Silvia Hufnagel conducts research in the sociology of literature, manuscript studies and paper history. After her Marie Skłodowska Curie scholarship in Austria, she is now part of the project “Paper Trails: A Material History of 16th and 17th Century Icelandic Books from Paper Production to Library Collection” at the Stofnun Árna Magnússonar í íslenskum fræðum.

Fyrirlesturinn verður fluttur á ensku og er öllum opinn.

Fyrirlestrar Miðaldastofu

Sabine Heidi Walther

Romancing Troy in Iceland?

On the Ormsbók Version of Trójumanna saga

Þriðjudaginn 23. október 2018 kl. 16.30
Lögbergi 101

Sabine Heidi Walther

Translated texts play an important role at the beginning of literacy in the vernaculars in the European Middle Ages. The process towards literacy is initiated by the arrival and then propagation of Christianity. Translation, however, did not only serve as a means to promote the new religion, it kept being an important tool for the import of cultural goods. In my talk, I will present some of the results of my Marie Skłodowska-Curie project that was hosted by the Arnamagnæan Institute in Copenhagen (2015-2017). The project focuses on the Old Norse Trójumanna saga, a historiographical text on the fall of Troy translated from Latin into Old Norse.

While it seems plausible to assume that translations might have had a function as literary models, one might also ask about the socio-cultural motivations and functions: Were the Icelanders only interested in importing the common matters which were in fashion everywhere in Europe? Or did they also import new concepts that came with the texts? And if so, how were they translated and transformed for the audience? Is it possible that some people even used certain texts to promote their political agenda? Who were those people? Where and who were their contacts?

The Ormsbók version of Trójumanna saga will serve as an example in my talk. This version can be considered the ‘romance version’ of the saga. How was this chivalric text achieved? Are secondary French sources responsible for it? Is it possible to place this text in Iceland? Who would be interested in it? Whose political agenda would it serve?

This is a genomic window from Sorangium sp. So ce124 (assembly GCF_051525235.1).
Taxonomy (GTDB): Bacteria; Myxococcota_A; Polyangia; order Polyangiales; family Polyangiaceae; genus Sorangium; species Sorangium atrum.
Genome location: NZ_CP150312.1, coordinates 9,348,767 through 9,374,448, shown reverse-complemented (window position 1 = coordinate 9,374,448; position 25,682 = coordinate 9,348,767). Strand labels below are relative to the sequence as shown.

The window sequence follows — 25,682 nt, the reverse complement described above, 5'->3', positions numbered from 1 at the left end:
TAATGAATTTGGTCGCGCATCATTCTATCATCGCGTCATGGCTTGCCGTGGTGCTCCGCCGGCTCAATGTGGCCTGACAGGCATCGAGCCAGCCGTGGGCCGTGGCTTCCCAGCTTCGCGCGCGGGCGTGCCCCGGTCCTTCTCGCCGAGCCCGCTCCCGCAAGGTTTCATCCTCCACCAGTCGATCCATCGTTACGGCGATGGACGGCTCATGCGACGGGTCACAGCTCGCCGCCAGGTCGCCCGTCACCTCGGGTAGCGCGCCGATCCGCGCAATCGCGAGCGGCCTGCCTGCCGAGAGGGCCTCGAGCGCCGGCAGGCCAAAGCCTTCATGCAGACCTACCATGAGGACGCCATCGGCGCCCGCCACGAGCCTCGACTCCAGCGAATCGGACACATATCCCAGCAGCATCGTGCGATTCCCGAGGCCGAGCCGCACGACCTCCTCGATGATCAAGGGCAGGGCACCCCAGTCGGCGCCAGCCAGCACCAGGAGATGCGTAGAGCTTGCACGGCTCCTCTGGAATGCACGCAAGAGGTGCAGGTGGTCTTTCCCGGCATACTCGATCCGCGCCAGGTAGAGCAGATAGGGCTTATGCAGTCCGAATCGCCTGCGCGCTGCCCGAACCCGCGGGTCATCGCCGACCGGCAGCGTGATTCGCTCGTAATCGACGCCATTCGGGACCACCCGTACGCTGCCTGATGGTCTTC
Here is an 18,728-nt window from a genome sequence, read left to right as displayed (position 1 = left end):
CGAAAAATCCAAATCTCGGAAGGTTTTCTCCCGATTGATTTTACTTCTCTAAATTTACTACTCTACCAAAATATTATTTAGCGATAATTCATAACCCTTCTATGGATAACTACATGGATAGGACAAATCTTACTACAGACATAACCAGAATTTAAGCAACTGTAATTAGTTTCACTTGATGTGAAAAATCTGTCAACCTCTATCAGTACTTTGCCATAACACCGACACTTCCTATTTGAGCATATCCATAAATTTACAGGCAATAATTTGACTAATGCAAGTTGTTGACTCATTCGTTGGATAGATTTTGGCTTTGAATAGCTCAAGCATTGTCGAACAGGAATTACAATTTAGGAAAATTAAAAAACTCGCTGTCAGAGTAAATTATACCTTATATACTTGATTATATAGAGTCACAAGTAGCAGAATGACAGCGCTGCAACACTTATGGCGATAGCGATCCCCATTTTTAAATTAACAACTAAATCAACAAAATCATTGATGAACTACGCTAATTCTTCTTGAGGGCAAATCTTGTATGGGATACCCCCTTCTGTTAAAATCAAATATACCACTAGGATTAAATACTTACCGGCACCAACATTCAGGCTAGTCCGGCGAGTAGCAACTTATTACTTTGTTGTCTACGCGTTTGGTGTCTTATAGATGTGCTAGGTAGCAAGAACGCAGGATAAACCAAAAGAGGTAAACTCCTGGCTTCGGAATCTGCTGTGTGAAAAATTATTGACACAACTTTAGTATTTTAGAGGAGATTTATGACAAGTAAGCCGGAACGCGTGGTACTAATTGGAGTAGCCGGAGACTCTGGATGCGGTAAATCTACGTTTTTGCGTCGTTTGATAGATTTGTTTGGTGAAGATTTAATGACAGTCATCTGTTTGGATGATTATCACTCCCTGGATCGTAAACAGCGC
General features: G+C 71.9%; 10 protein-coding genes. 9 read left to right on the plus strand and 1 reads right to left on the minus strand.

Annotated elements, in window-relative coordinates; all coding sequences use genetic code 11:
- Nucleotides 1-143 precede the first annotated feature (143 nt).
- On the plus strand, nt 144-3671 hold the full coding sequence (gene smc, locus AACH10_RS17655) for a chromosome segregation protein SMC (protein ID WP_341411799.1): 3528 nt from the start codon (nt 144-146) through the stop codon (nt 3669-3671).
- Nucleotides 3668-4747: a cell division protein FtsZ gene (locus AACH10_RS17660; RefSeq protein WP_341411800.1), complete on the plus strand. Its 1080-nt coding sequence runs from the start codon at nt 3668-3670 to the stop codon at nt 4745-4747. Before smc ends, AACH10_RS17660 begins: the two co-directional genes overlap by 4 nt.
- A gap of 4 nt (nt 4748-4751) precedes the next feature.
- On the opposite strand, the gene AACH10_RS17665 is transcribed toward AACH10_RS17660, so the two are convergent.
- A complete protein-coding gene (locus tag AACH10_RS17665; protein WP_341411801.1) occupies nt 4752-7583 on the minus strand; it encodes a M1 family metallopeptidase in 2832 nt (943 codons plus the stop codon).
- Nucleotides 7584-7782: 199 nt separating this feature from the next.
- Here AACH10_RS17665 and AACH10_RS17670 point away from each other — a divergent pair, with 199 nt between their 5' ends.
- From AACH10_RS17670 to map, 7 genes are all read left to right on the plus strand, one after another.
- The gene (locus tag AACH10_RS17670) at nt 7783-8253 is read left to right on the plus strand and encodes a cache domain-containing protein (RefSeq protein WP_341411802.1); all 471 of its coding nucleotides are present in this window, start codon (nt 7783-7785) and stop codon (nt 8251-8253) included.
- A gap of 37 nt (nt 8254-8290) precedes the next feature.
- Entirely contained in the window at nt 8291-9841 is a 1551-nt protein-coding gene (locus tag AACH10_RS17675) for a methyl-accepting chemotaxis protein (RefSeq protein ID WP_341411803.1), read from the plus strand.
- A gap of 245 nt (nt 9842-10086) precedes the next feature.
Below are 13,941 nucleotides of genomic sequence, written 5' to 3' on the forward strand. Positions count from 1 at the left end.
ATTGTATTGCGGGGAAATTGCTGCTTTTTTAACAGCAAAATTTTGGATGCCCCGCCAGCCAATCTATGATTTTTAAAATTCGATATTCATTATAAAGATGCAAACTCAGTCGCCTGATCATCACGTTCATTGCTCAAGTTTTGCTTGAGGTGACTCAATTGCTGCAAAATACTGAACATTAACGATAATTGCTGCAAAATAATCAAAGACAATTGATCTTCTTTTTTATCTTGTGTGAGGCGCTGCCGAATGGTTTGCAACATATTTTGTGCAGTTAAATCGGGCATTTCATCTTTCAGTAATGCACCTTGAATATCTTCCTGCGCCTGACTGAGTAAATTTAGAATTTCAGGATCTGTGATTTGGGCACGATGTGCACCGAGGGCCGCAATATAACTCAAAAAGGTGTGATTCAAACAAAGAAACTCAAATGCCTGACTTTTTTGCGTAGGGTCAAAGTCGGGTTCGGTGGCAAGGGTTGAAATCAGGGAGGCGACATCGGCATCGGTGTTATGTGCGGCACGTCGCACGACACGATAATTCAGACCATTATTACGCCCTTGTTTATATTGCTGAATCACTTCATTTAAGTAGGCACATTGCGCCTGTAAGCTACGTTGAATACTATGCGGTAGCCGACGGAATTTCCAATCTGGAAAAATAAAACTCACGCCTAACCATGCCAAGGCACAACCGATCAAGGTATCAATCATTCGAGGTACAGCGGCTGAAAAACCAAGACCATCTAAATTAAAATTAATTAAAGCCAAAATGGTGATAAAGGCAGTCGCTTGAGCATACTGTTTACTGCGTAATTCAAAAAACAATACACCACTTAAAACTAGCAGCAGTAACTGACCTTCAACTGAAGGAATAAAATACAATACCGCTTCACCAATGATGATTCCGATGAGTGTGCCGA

Sabine Heidi Walther is teaching and researching as “wissenschaftliche Mitarbeiterin” at the University of Bonn. She earned an MA in Medieval Latin and Classics from the University of Erlangen-Nürnberg and a Ph.D. in Scandinavian Studies from the University of Bonn. She recently finished a Marie Skłodowska-Curie fellowship at the Arnamagnæan Institute in Copenhagen. She is interested in the cultural and literary transfer to Scandinavia, in historiography and mythology, in cultural memory and narratology.

Fyrirlesturinn verður fluttur á ensku og er öllum opinn.

Fyrirlestrar Miðaldastofu

Viðar Pálsson

Der König ist tot, es lebe der König!

Konungur í tvennum líkama og á faraldsfæti

Fimmtudaginn 18. október 2018 kl. 16.30
Lögbergi 101

Viðar Pálsson

Á hámiðöldum klæddist konungur tvennum líkama og tóku fjárreiður hans mið af því. Í fyrirlestrinum verður fjallað um fjárhagsgrundvöll konungs, hvernig hann gerðist stórjarðeigandi sem þó réði næsta minnstu um meðferð jarðeigna sinna, og hvernig hann át upp skatta sína á ferð um konungdæmið ásamt hirð sinni. Hinn tvöfaldi líkami konungs kom reyndar fram í nánu samhengi við vöxt og viðgang ríkisvalds og varð snar þáttur í þróun sem leiddi til þess að konungur tók að ferðast minna um konungdæmi sitt en áður og innheimta skatta með öðrum hætti. Áberandi þættir þessarar þróunar verða ræddir í fyrirlestrinum, t.d. eignarréttur á há- og síðmiðöldum, upphaf krúnugóss konunga, sem svo var kallað, og hlutverk formlegra valdasambanda sem birtust í merkingarbærum athöfnum, ritúölum, í vitna viðurvist.

Noregskonungar eru í brennidepli en einnig Frankakonungar og Þýskalandskeisari. Reifaðar verða rannsóknir á evrópsku konungsvaldi sem gagnast við lestur á konungasögum og túlkun konungsvalds í Noregi á miðöldum.

Viðar Pálsson er dósent í sagnfræði við Háskóla Íslands. Rannsóknarsvið hans er evrópsk og norræn miðaldasaga, einkum há- og síðmiðalda. Hann er höfundur bókarinnar Language of Power: Feasting and Gift-Giving in Medieval Iceland and Its Sagas (2016), þar sem meðal annars er fjallað um konungsvald.

Fyrirlesturinn verður fluttur á íslensku og er öllum opinn.